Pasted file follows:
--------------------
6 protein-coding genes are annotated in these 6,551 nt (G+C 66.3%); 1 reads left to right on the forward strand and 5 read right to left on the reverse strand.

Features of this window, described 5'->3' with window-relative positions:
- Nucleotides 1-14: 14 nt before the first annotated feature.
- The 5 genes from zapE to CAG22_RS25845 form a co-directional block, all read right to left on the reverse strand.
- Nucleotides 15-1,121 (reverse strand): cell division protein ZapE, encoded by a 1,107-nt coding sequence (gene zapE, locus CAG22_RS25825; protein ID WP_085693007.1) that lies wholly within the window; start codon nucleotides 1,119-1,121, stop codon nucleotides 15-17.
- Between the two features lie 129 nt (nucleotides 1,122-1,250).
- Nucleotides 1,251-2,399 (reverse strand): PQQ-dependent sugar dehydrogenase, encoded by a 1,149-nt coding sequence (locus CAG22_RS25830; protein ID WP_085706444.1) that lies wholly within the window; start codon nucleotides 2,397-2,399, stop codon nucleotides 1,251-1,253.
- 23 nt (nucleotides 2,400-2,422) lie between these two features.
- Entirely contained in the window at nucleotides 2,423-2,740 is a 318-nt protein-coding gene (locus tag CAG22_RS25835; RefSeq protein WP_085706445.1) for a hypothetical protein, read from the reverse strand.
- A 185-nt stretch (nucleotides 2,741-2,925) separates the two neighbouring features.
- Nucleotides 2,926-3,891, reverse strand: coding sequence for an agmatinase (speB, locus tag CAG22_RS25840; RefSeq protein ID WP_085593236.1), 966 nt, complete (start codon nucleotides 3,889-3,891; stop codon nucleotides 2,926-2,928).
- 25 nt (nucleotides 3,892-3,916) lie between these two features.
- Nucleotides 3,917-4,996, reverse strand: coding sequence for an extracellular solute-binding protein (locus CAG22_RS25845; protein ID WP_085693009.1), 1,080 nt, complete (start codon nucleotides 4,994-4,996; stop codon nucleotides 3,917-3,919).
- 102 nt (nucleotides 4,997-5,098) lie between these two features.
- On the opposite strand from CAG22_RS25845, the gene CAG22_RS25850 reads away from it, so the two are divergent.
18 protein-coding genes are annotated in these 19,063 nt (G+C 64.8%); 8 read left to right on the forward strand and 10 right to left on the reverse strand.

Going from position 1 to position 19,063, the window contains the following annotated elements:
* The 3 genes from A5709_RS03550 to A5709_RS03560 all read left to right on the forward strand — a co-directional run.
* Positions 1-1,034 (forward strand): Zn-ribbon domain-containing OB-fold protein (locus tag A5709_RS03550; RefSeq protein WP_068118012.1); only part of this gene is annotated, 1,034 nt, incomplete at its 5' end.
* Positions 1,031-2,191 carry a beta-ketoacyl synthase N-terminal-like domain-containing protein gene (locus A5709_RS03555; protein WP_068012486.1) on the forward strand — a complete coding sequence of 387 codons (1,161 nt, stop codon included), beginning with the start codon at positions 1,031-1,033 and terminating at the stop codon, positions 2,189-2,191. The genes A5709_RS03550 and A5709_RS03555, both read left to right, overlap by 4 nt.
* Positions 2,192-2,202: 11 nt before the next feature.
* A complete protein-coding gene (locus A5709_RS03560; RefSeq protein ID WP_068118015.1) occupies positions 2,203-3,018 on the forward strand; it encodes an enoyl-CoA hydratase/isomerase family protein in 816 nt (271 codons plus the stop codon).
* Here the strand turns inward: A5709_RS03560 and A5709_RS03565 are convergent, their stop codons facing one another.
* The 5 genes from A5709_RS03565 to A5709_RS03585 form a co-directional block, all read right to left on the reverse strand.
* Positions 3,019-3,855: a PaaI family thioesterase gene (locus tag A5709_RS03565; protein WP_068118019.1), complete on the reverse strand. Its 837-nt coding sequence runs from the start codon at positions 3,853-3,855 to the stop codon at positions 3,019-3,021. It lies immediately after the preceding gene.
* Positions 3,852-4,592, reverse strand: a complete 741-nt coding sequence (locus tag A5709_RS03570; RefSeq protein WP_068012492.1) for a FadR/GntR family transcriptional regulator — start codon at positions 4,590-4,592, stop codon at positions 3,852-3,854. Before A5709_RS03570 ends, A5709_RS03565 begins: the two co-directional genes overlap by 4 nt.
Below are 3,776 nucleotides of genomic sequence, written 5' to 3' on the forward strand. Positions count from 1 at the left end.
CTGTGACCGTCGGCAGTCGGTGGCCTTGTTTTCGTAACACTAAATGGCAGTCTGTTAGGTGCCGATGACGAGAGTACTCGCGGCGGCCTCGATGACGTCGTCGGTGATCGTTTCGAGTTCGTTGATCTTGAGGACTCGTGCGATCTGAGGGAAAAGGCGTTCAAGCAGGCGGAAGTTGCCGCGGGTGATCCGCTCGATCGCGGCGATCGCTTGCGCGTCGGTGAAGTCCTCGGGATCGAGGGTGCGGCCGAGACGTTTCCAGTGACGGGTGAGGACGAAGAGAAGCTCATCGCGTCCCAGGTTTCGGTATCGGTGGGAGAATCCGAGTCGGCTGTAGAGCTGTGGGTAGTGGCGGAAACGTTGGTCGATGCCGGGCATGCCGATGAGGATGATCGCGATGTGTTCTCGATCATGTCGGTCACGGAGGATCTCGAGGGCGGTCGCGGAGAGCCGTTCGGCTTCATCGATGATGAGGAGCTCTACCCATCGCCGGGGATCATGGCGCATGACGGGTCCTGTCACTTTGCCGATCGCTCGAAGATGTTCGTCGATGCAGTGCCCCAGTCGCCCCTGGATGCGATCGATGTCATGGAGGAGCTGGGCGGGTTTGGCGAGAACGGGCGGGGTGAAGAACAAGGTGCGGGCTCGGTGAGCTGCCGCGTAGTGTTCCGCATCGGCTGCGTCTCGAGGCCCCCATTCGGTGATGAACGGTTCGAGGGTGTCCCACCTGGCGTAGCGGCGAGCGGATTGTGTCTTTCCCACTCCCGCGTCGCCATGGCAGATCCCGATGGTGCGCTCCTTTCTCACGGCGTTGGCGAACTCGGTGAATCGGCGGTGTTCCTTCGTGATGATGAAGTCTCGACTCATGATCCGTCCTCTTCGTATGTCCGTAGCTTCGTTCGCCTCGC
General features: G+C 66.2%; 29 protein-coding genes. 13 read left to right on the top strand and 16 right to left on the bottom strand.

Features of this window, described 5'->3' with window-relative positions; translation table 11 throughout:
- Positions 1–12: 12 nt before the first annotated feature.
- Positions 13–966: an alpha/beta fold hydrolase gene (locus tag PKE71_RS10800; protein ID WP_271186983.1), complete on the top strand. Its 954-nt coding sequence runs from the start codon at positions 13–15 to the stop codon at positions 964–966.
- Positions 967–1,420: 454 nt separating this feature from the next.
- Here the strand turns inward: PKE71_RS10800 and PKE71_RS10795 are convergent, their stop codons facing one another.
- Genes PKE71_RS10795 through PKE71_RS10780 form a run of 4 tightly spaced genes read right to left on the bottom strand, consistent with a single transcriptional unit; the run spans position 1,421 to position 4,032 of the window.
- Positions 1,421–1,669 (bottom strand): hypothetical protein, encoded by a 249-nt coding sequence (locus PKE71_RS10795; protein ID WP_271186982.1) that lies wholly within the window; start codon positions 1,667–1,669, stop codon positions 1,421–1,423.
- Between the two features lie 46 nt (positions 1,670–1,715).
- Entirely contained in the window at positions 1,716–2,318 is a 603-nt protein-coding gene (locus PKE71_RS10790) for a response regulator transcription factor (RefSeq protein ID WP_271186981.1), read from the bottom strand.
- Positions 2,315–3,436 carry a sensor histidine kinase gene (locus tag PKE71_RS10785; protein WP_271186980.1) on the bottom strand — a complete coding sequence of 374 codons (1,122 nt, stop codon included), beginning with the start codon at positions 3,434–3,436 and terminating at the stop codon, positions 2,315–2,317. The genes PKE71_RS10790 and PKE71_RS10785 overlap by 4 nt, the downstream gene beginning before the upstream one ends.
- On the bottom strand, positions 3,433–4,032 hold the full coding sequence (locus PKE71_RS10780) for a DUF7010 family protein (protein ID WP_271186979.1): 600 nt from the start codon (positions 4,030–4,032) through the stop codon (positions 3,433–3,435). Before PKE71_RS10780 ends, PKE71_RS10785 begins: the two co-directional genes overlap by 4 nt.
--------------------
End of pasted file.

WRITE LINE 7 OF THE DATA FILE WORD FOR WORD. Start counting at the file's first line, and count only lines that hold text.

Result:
- Nucleotides 1,251-2,399 (reverse strand): PQQ-dependent sugar dehydrogenase, encoded by a 1,149-nt coding sequence (locus CAG22_RS25830; protein ID WP_085706444.1) that lies wholly within the window; start codon nucleotides 2,397-2,399, stop codon nucleotides 1,251-1,253.